The Give of Life

Life is all infusing, all sustaining; all encompassing in its oneness. It is limitless and infinite. This is a fact that is realised by all in whom consciousness is awakened and have the touch/the glow of life.

Yet the Laws of life are exact and undeviating as is the law of Karma, which we know about at a physical level; as the law of action/reaction, or the law of balance. This is in depth the law of compassion – the Law of harmony that brings order from within out.

The laws of life are, however, far from straightforward, but they are the laws of consciousness, so they can be understood by Man’s inner nature as he allows it to awaken.

Life is utterly fluid, resistless yet irresistible. being utterly penetrating. Form or Matter on the other hand – as we know so well – can be very resistant, hard and rigid.

It is the same with man, when he is stuck in form as a materialist and lives a life of conformity and reaction. His ways tend to be hard and rigid and his outlook very caught up and limited. He is dominated and fixed by his worldly values.

Whereas the spiritual or awakened man has the give of life and being utterly fluid in his outlook and approach to life, is able to live by natures Laws. Can we likewise be in that flow of life? The answer is definitely, yes… provided we are willing to change according to what is needed (not what we think is needed). It means letting go of our hang-ups, our rigid attachment to our ideas and beliefs, however cherished. It means seeing through the veils of existence to nature’s underlying truths, and if we are really going to be resilient with life it means giving up our unfinished business with ourselves and others. It means actually accepting responsibility for our lives. This fluid approach that can graciously allow people to be themselves without judging them. We have such an allowing enabling spirit for forgiveness, when we are at one with life. Then we are resistantly fluid, resilient with life. We are free of selfcenteredness, free of our own restricting opinions and no longer have an ‘axe to grind’.

Although forgiveness is simply letting go and letting life flow, this work on forgiveness can be very hard especially for some who need it greatly, but very worthwhile… provided we keep at it long enough.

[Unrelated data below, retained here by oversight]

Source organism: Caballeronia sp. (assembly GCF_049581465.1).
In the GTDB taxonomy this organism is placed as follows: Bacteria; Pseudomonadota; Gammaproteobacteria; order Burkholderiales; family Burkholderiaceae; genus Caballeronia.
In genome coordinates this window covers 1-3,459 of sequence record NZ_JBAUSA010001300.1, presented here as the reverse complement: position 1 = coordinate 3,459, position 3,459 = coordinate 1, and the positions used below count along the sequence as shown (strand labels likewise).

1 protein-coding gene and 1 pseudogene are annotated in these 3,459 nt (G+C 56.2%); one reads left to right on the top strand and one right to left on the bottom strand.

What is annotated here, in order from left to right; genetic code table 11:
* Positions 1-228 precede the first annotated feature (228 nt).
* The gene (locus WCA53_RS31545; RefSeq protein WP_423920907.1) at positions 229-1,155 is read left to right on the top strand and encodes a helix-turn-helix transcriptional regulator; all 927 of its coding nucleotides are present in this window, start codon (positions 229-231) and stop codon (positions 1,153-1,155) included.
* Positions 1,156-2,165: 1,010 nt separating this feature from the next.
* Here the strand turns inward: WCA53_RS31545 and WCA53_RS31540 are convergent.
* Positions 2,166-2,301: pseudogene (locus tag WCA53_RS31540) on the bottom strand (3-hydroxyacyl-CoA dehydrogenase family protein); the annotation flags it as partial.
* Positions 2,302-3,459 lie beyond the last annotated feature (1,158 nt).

Forgiveness & Healing

Forgiving is a creative use of the mind that can be deeply healing. Indeed, forgiveness is in essence a miracle worker! The spirit, the give of it, enables the dying man to confront ‘the unfinished symphony’ of his life easily. Such forgiveness acts like a lubricant which allows or holds on life to slip lightly away.

To put it more specifically, basically in Stephen Levine’s words in “Healing into Life & Death’…

Before we are fully able to just be mindful of heavy feelings such as fear or guilt, to just let them be without the least tendency ti cling or condemn, it may well be necessary to deepen the practice of forgiveness – to actualise, the potential for letting go that the openhanded acceptance of forgiveness offers upon meeting the gavel-fisted judgement of often unkind mind.

Cultivating forgiveness daily softens our life. It is the cultivation in the mind of the spaciousness of the heart.

The traditional manner of practicing forgiveness is to first extend it to someone for whom you have some resentment and to touch with them with the possibility of forgiveness. Secondly, you picture another who is unforgiving towards you, and you reach out with an openness to be forgiven and a willingness to let go of unfinished business of the past, which separated you. Then lastly, forgiveness is sent to oneself. Truly we have been waiting our whole life to hear ” I love you’ in our voice.

One cannot deeply receive love from another until they have received it from themselves. Indeed, the Budda said that no matter how hard one searched, one could not find anyone in the Universe more needing of love than oneself… and do we not tend to begrudge love for ourselves?

The practice of forgiveness opens the mind to the natural compassion of the heart. Practiced daily, it allows ancient clingings to be remembered and dissolved. But in the beginning forgiveness may have something of an odd quality about it. One needs to first recognise that guilt arises uninvited. It is important to use forgiveness not as a means of squashing guilt, but as a means of dissolving obstructions. At first one may feel they did nothing wrong, so why ask for or send forgiveness. But emotions are not rational; they have a life of their own. We ask for forgiveness and offer forgiveness not because of some imagined wrong doing, but because we no longer wish to carry the load of our resentments and guilts. To allow the mind to sink into the heart. To let go and get on with living.

If at first forgiveness feels a little awkward, please remember that forgive.